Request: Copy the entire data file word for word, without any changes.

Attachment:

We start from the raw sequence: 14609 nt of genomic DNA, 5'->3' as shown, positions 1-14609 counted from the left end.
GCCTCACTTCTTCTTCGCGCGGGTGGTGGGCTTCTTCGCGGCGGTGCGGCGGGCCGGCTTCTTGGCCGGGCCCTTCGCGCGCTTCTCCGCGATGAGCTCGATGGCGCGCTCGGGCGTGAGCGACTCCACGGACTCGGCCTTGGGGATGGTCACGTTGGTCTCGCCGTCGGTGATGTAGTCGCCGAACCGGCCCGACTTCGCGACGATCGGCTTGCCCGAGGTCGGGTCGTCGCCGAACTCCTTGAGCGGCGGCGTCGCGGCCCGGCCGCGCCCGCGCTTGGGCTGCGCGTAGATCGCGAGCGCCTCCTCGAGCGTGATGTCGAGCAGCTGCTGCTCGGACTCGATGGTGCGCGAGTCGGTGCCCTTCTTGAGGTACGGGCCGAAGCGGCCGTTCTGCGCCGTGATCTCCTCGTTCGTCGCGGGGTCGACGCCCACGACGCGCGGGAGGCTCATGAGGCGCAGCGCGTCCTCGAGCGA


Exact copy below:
We start from the raw sequence: 14609 nt of genomic DNA, 5'->3' as shown, positions 1-14609 counted from the left end.
GCCTCACTTCTTCTTCGCGCGGGTGGTGGGCTTCTTCGCGGCGGTGCGGCGGGCCGGCTTCTTGGCCGGGCCCTTCGCGCGCTTCTCCGCGATGAGCTCGATGGCGCGCTCGGGCGTGAGCGACTCCACGGACTCGGCCTTGGGGATGGTCACGTTGGTCTCGCCGTCGGTGATGTAGTCGCCGAACCGGCCCGACTTCGCGACGATCGGCTTGCCCGAGGTCGGGTCGTCGCCGAACTCCTTGAGCGGCGGCGTCGCGGCCCGGCCGCGCCCGCGCTTGGGCTGCGCGTAGATCGCGAGCGCCTCCTCGAGCGTGATGTCGAGCAGCTGCTGCTCGGACTCGATGGTGCGCGAGTCGGTGCCCTTCTTGAGGTACGGGCCGAAGCGGCCGTTCTGCGCCGTGATCTCCTCGTTCGTCGCGGGGTCGACGCCCACGACGCGCGGGAGGCTCATGAGGCGCAGCGCGTCCTCGAGCGA